So while the human drama is for the most part fictionalized, it is still moving and substantial. Powered by strong performances (Hershey and Hopper are great as well), smartly written, unpretentious, and tense despite the foregone "sports movie" conclusion, Hoosiers really is a must-see, whether you're a hard-core sports fan or think that "flagrant foul" is the new Shaquille O'Neal cologne. Highly recommended (as if you haven't seen this one already).
Okay, let's get into the nitty-gritty of this review. This edition of Hoosiers is a DVD re-release, double-dipping from a barebones MGM release in 2001. So is it worth it? The simple answer is this: If you don't own the movie—tsk! tsk!—you might as well pick up this special edition, unless the gulf in prices is substantial. If you've got it already, the extra stuff won't be enough to seduce you. If you're a die-hard Hoosiers fan, you already own this.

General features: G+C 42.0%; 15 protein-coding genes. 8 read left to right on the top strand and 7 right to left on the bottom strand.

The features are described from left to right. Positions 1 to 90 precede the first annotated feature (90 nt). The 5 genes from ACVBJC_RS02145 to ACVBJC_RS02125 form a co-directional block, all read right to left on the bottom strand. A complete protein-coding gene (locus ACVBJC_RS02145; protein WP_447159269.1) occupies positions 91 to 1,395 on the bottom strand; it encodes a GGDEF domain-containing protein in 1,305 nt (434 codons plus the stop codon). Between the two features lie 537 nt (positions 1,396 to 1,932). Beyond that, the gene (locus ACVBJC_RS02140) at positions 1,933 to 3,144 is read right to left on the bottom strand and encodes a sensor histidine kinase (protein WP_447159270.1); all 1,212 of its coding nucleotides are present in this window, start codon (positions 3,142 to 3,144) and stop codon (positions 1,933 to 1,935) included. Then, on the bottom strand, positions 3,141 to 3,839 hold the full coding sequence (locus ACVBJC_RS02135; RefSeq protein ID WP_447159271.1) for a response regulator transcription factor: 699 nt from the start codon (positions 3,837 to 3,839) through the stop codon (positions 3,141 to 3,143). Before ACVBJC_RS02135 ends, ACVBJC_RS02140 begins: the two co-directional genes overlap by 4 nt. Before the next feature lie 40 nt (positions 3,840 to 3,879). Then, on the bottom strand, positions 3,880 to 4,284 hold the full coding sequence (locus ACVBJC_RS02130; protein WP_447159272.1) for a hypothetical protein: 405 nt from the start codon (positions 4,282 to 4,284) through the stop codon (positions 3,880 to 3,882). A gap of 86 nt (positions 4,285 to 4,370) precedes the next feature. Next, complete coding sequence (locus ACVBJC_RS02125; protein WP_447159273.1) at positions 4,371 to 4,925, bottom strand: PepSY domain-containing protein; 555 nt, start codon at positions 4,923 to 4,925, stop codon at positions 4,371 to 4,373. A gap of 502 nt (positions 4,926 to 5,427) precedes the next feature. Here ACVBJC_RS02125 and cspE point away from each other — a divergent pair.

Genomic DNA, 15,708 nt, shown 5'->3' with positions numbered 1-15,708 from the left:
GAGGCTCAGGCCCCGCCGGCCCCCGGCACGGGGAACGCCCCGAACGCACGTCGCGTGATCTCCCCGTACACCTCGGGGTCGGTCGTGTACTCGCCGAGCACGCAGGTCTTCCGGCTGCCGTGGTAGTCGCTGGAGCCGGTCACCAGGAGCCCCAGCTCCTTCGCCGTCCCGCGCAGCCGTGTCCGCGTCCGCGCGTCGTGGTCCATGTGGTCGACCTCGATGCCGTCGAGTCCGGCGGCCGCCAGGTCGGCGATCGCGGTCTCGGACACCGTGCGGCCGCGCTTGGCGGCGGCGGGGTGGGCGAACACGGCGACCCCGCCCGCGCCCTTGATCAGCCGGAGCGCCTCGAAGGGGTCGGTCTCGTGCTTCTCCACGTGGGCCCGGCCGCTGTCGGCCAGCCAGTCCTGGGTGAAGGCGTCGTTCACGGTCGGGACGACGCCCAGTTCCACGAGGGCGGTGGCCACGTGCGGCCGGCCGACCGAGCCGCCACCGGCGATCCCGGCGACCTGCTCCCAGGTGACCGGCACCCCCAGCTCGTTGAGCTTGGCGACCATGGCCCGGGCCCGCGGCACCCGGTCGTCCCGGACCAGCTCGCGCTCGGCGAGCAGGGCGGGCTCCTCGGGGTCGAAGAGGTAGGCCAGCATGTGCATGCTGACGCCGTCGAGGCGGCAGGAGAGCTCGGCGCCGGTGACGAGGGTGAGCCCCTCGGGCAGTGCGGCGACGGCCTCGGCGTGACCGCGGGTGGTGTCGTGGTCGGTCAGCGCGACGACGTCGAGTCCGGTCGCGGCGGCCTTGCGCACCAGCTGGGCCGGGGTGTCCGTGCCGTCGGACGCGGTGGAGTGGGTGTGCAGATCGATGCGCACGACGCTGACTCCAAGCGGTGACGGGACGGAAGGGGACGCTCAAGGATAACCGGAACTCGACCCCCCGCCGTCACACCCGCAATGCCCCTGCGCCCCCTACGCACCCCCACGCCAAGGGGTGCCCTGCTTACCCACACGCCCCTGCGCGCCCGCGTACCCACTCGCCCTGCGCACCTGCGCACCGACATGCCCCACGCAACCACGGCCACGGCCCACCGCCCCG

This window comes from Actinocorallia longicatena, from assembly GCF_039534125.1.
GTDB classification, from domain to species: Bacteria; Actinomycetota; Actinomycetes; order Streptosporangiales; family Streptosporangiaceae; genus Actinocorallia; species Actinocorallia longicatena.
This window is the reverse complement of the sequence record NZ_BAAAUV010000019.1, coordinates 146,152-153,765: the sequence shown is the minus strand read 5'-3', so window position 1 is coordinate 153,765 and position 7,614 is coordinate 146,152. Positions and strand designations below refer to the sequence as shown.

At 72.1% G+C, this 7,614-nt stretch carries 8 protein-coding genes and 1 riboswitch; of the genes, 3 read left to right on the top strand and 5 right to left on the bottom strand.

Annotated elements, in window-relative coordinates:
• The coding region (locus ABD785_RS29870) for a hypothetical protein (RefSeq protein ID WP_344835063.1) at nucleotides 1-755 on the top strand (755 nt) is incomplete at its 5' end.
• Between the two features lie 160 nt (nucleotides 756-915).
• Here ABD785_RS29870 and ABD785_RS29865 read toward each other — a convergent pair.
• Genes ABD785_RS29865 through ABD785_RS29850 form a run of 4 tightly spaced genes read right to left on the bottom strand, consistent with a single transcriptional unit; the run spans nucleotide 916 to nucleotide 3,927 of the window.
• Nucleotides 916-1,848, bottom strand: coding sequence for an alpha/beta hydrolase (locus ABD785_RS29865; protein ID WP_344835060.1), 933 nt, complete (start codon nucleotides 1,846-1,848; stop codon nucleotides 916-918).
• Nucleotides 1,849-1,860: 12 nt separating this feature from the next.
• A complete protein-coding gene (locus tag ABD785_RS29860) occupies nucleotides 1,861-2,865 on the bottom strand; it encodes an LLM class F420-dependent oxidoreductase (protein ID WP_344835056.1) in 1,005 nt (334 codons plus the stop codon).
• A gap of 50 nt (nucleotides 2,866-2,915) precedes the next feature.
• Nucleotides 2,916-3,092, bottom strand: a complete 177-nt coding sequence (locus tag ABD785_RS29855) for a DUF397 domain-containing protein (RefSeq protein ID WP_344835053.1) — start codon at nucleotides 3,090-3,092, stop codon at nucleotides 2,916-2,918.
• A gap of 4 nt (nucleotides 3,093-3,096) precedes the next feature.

Technically, there's not much difference between the two releases. The major difference is the new anamorphic transfer. However, the two versions are not that far apart in video quality. Certainly, the anamorphic transfer of this collector's edition edges out the matted widescreen of the first, but for my money, the difference in negligible. Also negligible is the audio mix. Both releases have a 5.1 Dolby Digital mix, and both are front-loaded, neither particularly striking. So, yes, this newest edition wins by a nose or so in the audiovisual department, but not enough to mandate a re-purchase.
The meat of this set is the extra features. The film sports an audio commentary by director David Anspaugh and writer Angelo Pizzo. This is an interesting track; at first, you might think these two have an adversarial relationship, but the other bonuses reveal that they were college roommates and friends. They sometimes antagonize each other on the commentary, but it turns out to be playful. Anyway, it's a good cut, anecdotal and informative.